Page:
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Labor relations

Volkswagen workers at US plant to vote on union representation

Workers at German carmaker Volkswagen’s only US plant are set to vote on whether they want to be represented by the United Auto Workers. A vote in favour would provide a shot in the arm to the autoworkers union.

Volkswagen announced on Monday that workers at its plant in Chattanooga, Tennessee, would be given the opportunity to cast their ballots from February 12-14 on whether they want to be represented by the United Auto Workers (UAW), the car industry's leading union in the US.

The vote is to be organized by the US National Labor Relations Board.

"Volkswagen Group of America and the UAW have agreed to this common path for the election," Frank Fischer, chairman and chief executive of Volkswagen Chattanooga said.

"Employees have the right to decide, by voting in a secret ballot election, on a matter that concerns their own interests," Sebastian Patta, the plant's vice president of human resources, said in a statement. "Volkswagen respects this democratic right at all locations worldwide."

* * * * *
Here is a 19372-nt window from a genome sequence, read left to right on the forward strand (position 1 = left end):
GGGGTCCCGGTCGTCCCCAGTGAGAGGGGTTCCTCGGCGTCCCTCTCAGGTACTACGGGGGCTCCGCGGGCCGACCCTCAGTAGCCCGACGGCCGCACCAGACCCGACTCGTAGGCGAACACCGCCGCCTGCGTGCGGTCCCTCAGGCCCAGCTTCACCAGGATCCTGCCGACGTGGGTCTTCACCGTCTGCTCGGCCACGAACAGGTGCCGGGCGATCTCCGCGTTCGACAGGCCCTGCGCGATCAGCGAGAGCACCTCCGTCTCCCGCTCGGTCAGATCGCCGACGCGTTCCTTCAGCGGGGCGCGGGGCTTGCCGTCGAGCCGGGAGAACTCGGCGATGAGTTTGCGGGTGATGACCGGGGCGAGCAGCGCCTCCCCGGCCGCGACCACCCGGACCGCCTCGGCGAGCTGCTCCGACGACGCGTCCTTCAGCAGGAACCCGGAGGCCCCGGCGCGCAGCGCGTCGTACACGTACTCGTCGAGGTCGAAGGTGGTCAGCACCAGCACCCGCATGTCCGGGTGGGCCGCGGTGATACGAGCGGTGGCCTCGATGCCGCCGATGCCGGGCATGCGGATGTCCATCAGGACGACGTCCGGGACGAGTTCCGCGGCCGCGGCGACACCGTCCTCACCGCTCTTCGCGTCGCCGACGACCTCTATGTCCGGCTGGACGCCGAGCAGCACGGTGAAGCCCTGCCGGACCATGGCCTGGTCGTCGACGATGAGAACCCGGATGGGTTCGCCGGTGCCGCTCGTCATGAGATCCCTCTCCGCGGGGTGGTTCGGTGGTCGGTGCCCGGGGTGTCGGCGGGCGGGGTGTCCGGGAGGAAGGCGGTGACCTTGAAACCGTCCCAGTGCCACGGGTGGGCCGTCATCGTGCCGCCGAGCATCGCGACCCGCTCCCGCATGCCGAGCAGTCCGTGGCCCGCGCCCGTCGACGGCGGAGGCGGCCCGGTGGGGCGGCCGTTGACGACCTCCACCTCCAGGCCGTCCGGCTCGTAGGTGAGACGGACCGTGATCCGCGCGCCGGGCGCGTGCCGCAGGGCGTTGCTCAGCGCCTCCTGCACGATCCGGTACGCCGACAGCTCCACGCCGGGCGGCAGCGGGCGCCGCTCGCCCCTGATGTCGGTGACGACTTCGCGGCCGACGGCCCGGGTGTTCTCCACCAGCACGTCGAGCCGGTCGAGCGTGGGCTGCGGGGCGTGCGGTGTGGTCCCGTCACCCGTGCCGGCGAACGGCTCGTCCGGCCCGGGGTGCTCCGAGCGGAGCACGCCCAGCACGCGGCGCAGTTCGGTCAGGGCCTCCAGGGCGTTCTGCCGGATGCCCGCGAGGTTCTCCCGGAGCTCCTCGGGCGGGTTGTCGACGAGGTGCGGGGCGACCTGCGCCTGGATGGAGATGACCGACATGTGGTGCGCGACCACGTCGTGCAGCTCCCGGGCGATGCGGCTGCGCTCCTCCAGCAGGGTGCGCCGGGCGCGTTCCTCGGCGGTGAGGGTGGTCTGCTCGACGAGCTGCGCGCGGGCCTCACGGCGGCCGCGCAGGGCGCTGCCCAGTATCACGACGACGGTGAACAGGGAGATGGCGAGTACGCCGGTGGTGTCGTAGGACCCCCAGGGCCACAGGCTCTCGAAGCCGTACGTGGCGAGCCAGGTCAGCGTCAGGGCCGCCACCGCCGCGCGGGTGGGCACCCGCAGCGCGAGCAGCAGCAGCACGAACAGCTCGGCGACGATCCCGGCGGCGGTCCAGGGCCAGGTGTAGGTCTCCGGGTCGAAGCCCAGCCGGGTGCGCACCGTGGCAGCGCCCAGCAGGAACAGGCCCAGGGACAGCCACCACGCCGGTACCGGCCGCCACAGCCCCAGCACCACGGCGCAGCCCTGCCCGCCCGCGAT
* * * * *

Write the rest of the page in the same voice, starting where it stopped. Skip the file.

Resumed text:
German-style works council

If a majority of the more than 1,500 workers at the plant vote to bring in the UAW, the union and management have said they would work together to establish a German-style works council, which would represent staff with regard to issues such as working conditions.

The UAW itself would represent the workers in wage negotiations.

Under the state of Tennessee's right-to-work law, staff would not have to actually join the UAW to be represented on the council.

The Chattanooga plant, as well as two in China, are the only VW facilities among around 100 worldwide, which do not have works councils.

Approval would also provide a boost to the UAW, which has had little success so far in getting into foreign-owned car factories in the United States. It has been seeking to organize in foreign-owned plants in part to offset a long-term decline in its membership as the American big three, General Motors, Ford, and Chrysler have shut plants and hired fewer workers.

Some politicians and business leaders have expressed opposition to the possible move, fearing it would create a competitive disadvantage, making it more difficult to attract other employers to the region.

pfd/jr (dpa, AP, AFP, Reuters)

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